I don't know them all; there are a lot, and I'm terrible at memorizing. However, a few I've run into recently include "boys only read books about boys, while girls read books about both boys and girls;" "no one wants to read about handicapped people being handicapped;" "teens don't want to read about old folks in love;" and "Don't kill off a good guy in a kids' book."

When you're first trying to get published, it's best to follow most conventions whether they're right or wrong. Publishers and agents have heard them so often that breaking the conventional rules of publishing will usually make them look at a manuscript, and say "Well, I like it, but..." and rattle off which ever rule you broke. When you're new, you want to avoid that "but." It will make them set aside your manuscript "to think about it." It is possible they'll pick it up again, but they're more likely to reject it than a manscript they like that doesn't make them say "but." {half-smile}

You don't have to follow these rules forever. Once you're established, you can start breaking some of them. But first you have write a few successful stories. I think - and Dad agrees - that means writing at least three. The first story shows you can write a successful story, the second shows that you can do it again, and the third shows that the second wasn't just riding the coat-tails of the first. {lop-sided smile} If one of those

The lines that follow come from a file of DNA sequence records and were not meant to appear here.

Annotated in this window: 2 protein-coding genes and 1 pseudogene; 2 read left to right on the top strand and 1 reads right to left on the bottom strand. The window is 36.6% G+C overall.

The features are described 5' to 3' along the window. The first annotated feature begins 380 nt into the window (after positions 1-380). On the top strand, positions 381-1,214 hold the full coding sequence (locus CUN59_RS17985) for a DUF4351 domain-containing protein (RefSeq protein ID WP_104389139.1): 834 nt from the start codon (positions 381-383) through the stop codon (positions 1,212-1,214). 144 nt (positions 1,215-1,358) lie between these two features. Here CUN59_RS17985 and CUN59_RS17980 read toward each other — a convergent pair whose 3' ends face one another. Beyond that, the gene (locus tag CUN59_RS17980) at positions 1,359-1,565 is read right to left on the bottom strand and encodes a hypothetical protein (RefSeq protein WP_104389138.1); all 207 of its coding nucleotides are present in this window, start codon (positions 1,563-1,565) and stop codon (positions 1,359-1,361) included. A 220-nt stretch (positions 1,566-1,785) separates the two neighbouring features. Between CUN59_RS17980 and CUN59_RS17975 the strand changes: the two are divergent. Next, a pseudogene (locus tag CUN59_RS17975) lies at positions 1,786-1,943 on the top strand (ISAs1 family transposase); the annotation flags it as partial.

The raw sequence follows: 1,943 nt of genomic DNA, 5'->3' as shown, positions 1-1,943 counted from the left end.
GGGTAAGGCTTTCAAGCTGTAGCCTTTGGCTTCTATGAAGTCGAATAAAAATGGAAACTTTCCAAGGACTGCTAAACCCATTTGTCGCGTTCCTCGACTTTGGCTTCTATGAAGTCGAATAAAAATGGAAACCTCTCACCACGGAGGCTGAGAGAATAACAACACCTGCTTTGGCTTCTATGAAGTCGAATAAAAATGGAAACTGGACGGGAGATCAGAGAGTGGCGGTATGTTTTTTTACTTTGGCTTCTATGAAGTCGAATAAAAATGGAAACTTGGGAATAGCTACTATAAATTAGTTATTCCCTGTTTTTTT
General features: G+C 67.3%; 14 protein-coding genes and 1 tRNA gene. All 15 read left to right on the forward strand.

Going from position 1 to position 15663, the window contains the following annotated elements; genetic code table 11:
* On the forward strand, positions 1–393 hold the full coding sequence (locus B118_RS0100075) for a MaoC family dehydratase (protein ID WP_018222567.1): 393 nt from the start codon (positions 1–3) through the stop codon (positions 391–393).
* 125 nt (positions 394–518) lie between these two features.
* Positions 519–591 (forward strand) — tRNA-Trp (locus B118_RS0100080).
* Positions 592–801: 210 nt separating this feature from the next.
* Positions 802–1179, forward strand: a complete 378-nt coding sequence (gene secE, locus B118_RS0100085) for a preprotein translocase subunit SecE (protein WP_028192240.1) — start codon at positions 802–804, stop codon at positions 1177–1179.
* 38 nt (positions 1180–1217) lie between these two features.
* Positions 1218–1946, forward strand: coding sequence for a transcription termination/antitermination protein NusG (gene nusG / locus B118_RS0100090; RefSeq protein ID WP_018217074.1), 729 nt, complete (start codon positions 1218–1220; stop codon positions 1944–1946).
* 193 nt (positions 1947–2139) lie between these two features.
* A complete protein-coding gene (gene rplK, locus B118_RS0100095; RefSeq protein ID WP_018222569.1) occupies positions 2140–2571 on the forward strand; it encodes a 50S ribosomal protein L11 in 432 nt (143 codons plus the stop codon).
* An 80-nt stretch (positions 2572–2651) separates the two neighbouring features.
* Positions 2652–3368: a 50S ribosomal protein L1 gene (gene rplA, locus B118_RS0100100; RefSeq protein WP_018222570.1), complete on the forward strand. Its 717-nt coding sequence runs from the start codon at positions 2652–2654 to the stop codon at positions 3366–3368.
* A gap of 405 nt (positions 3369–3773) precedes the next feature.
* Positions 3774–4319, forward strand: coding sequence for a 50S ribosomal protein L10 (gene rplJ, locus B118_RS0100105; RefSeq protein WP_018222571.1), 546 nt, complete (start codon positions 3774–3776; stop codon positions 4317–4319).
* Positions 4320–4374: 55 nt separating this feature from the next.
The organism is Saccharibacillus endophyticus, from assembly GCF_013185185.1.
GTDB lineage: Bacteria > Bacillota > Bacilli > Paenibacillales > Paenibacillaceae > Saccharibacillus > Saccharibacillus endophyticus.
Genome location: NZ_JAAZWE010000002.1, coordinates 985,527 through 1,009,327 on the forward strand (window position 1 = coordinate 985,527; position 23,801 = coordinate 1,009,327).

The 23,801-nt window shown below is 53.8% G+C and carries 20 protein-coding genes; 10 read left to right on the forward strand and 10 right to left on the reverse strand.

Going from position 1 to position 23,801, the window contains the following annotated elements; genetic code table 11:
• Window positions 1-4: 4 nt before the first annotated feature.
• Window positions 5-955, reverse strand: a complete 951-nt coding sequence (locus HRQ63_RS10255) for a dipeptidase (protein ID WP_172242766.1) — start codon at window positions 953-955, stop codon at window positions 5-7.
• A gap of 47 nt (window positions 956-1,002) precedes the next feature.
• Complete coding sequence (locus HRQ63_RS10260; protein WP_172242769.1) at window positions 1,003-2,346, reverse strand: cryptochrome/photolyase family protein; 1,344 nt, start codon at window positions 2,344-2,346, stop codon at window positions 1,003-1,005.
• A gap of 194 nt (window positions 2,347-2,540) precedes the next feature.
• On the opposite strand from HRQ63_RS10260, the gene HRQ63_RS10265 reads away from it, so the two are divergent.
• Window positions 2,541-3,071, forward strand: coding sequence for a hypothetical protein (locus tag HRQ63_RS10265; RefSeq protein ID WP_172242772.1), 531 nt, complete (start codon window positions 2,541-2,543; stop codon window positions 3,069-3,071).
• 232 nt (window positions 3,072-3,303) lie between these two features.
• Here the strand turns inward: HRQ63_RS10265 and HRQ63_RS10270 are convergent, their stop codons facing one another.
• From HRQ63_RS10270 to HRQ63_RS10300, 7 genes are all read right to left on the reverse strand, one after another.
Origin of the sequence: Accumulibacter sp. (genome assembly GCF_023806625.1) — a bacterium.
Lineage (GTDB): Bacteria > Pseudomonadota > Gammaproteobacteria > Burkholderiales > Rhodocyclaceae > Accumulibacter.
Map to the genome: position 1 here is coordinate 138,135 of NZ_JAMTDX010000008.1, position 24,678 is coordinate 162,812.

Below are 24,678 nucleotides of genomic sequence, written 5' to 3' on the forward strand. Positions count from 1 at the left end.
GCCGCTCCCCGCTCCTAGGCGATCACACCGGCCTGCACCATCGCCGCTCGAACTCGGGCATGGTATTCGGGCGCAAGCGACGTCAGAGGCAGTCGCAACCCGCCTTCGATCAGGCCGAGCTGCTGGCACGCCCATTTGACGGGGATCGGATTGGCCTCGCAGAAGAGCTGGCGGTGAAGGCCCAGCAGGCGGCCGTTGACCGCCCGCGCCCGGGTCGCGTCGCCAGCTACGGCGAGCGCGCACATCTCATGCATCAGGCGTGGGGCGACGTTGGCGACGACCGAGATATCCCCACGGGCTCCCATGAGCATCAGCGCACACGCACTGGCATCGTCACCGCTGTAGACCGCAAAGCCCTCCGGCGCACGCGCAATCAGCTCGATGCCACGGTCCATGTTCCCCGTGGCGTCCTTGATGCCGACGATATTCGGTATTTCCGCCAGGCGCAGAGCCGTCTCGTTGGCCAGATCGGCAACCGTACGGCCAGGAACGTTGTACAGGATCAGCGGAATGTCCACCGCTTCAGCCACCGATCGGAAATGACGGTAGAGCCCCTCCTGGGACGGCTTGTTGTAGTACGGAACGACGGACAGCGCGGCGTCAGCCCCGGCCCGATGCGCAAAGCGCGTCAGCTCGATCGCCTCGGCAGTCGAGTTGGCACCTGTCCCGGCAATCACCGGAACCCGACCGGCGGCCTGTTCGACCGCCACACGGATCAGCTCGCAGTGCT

three wasn't as successful as you think the publisher would like, wait
another book or even two before you start breaking the rules. Still,
three, four, or five books isn't forever. Eventually, you can start
breaking rules, because the publisher knows you write books that sell.
Past success trumps these rules most of the time. {Smile}

So that's the method I was taught. I don't think it's actually not incompatible with trying to write something popular. You can do both at the same time or not, as you choose. Myself, I'll follow this. I rather not get stuck with a bunch of stuff that used to be popular. {Smile}

Anne Elizabeth Baldwin

Monday, April 12, 2010

Merrie Monarch Again

Well, that was a good festival. {SMILE}

The local paper is bragging about their online write-up at .

The TV was advertising DVD's available at . However, at least one close friend and one relative shouldn't be too quick to order from that site. {Smile, wink}

Anne Elizabeth Baldwin

P.S. I had the wrong address for the DVD's. I've now corrected it. {Smile}


Friday, April 9, 2010

Hula time! {SMILE}